Photo by Naima Niemand

For many of us, bigleaf hydrangeas are a wish but not a promise. Unfortunately, not everyone can achieve their dream color. It’s the presence of aluminum in the soil—specifically in soils with an acid pH—that gives the sepals their true blue hue. If your soil is alkaline, those sepals will not attain the coveted sky blue, no matter which hybrid you are growing. Hydrangea macrophylla is also the least hardy of the hydrangea clan making it “iffy” where temperatures dip (although breeders are working on that trait). That’s one reason why these hydrangeas are associated with the shore. Moderate coastal environments tend to provide optimally mild weather. However, there’s another perk associated with coastal regions. They offer the perfect soil to host bigleaf hydrangeas. If Cape Cod is famous for its true blue hydrangeas, that’s because their soils contain aluminum and are notoriously acidic. But then, hydrangeas of any shade seem to love the Cape. To turn your hydrangea flowers blue—or a more intense blue—you need to amend your soil with aluminum sulfate (note that this only works with bigleaf hydrangeas). Available at most garden centers and big-box stores, it not only lowers the soil pH but also adds the needed aluminum. Follow the package directions and note that you may not see results until the following year.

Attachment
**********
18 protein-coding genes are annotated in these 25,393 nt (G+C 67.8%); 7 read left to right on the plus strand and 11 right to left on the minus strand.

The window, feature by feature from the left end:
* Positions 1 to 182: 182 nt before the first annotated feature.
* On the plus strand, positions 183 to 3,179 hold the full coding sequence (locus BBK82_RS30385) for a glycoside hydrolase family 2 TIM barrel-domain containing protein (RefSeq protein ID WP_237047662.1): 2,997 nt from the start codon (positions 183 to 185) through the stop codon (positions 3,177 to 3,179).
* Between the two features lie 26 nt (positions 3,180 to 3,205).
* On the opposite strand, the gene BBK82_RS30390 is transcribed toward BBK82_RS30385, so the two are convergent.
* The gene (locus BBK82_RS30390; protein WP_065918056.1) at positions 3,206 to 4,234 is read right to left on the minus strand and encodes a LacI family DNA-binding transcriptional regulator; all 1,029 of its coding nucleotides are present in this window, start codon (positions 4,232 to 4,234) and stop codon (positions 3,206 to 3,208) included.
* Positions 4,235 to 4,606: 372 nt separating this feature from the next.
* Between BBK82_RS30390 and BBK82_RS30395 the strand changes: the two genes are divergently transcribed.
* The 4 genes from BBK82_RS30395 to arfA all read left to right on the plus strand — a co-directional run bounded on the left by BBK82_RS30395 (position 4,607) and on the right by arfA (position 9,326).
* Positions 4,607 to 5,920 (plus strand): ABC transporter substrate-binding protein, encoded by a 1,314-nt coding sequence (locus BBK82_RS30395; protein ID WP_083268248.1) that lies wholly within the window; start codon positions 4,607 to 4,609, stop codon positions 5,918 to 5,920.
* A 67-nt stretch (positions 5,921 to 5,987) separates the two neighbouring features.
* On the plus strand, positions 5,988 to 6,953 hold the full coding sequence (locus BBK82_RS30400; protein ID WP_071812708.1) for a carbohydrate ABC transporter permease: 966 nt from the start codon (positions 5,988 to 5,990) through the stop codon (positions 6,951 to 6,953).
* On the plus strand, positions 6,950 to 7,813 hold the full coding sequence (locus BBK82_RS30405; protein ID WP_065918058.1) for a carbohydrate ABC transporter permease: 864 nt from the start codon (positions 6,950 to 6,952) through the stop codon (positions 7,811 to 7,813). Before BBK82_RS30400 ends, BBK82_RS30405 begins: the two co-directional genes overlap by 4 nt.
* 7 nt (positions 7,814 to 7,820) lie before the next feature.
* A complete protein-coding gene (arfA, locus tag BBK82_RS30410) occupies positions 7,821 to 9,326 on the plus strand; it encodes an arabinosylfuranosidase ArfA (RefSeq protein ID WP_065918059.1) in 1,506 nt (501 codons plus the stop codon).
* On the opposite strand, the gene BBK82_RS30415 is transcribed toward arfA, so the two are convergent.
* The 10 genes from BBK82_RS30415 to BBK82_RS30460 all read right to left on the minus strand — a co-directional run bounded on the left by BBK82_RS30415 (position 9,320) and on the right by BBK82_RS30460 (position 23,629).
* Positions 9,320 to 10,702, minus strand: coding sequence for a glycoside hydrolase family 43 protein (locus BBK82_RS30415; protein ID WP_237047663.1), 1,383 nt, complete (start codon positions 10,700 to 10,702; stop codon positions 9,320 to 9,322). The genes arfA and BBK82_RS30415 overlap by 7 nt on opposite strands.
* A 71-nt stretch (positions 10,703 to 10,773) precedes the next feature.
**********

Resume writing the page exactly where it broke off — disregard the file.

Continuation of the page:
Mopheads VS. Lace Caps

Blue hydrangea macrophylla "mophead" of flowers
Mophead blossoms of hydrangea. Photo by Yamasa
Blue, lacecap hydrangea flower
Distinctive lacecap hydrangea flower. Photo by Sana Moo

Just to define our terms, another little secret of bigleaf hydrangeas is that the poufy, tissue-paper-like orbs we covet so dearly are not actually a nest of fertile flowers. Two types of bigleaf hydrangeas rule the trade. In the typical mophead, the corymb (or cluster, if you will) is formed by the sepals of sterile florets. (In the recent book Hydrangeas: Beautiful Varieties for Home and Garden (Gibbs-Smith, 2020), Naomi Slade aptly makes the comparison to snowballs.) Because those flowers are sterile and are not driven by the timetable of fertility and seed production, they linger longer. On the other hand, in the lace-cap presentation, a fluffy nest of tiny fertile flowers is surrounded by a ring of sterile petal-like sepals. Their lifespan is not quite so lengthy. Both the mophead and lace-cap versions are equally awesome; however, for the cut flower market, it’s the long-lasting, massive mopheads with their signature drama and girth that rule the venue—for good reason. They’re plump and they’re crowd pleasers. What’s not to love?